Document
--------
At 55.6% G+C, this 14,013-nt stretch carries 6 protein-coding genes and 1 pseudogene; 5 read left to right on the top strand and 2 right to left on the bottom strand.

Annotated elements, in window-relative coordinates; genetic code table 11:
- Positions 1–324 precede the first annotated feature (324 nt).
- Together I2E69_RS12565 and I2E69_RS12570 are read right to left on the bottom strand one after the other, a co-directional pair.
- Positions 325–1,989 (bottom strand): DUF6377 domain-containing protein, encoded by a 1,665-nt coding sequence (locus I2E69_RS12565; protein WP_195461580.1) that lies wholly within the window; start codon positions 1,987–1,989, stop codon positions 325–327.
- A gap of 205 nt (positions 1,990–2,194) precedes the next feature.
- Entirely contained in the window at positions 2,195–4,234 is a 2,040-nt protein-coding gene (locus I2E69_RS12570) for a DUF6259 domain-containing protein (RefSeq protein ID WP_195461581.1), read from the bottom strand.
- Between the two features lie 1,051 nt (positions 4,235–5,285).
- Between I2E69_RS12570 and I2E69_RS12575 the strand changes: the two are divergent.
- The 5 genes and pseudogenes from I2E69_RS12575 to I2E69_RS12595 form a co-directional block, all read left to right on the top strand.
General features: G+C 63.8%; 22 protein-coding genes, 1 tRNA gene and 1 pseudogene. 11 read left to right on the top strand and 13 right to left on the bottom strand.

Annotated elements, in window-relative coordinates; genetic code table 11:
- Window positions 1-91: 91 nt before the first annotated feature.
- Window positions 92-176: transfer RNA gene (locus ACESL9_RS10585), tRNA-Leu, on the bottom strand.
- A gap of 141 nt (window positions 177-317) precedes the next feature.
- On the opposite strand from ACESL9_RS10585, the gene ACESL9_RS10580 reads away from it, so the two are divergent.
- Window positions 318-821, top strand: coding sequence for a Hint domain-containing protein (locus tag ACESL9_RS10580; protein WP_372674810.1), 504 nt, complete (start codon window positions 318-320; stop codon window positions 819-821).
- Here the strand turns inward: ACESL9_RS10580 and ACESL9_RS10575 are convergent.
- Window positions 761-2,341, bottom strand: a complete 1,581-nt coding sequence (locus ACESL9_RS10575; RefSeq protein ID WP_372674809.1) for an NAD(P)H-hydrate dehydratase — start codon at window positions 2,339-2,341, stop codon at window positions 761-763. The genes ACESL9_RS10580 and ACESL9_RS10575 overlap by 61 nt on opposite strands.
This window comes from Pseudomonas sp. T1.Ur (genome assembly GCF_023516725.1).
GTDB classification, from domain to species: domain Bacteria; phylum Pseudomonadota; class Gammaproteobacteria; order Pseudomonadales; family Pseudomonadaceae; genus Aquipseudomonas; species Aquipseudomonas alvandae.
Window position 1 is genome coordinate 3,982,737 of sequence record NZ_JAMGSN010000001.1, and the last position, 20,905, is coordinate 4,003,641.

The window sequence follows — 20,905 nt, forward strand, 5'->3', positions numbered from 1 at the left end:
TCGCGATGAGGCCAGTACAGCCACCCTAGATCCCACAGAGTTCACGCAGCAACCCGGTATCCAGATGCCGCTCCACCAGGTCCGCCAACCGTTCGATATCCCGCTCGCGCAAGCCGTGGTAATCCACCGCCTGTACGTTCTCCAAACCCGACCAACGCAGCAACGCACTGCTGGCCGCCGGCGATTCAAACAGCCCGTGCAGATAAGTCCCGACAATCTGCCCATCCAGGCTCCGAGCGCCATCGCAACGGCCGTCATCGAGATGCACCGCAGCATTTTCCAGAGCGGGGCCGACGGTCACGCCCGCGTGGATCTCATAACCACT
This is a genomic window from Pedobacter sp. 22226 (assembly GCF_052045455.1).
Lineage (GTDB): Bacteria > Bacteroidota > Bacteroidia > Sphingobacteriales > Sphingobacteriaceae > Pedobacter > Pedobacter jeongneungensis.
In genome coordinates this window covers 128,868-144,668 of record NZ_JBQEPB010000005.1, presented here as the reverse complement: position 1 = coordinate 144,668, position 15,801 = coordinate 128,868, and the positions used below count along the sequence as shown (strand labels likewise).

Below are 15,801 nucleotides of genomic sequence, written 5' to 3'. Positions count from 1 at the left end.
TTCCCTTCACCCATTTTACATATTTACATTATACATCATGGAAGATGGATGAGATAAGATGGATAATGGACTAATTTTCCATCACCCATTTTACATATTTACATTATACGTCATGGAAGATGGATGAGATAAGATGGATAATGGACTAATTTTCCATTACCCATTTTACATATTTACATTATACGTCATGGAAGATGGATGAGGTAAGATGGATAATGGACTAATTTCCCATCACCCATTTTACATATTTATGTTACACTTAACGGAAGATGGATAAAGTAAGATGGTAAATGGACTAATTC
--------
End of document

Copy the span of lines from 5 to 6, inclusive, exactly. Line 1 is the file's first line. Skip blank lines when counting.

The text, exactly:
- Positions 325–1,989 (bottom strand): DUF6377 domain-containing protein, encoded by a 1,665-nt coding sequence (locus I2E69_RS12565; protein WP_195461580.1) that lies wholly within the window; start codon positions 1,987–1,989, stop codon positions 325–327.
- A gap of 205 nt (positions 1,990–2,194) precedes the next feature.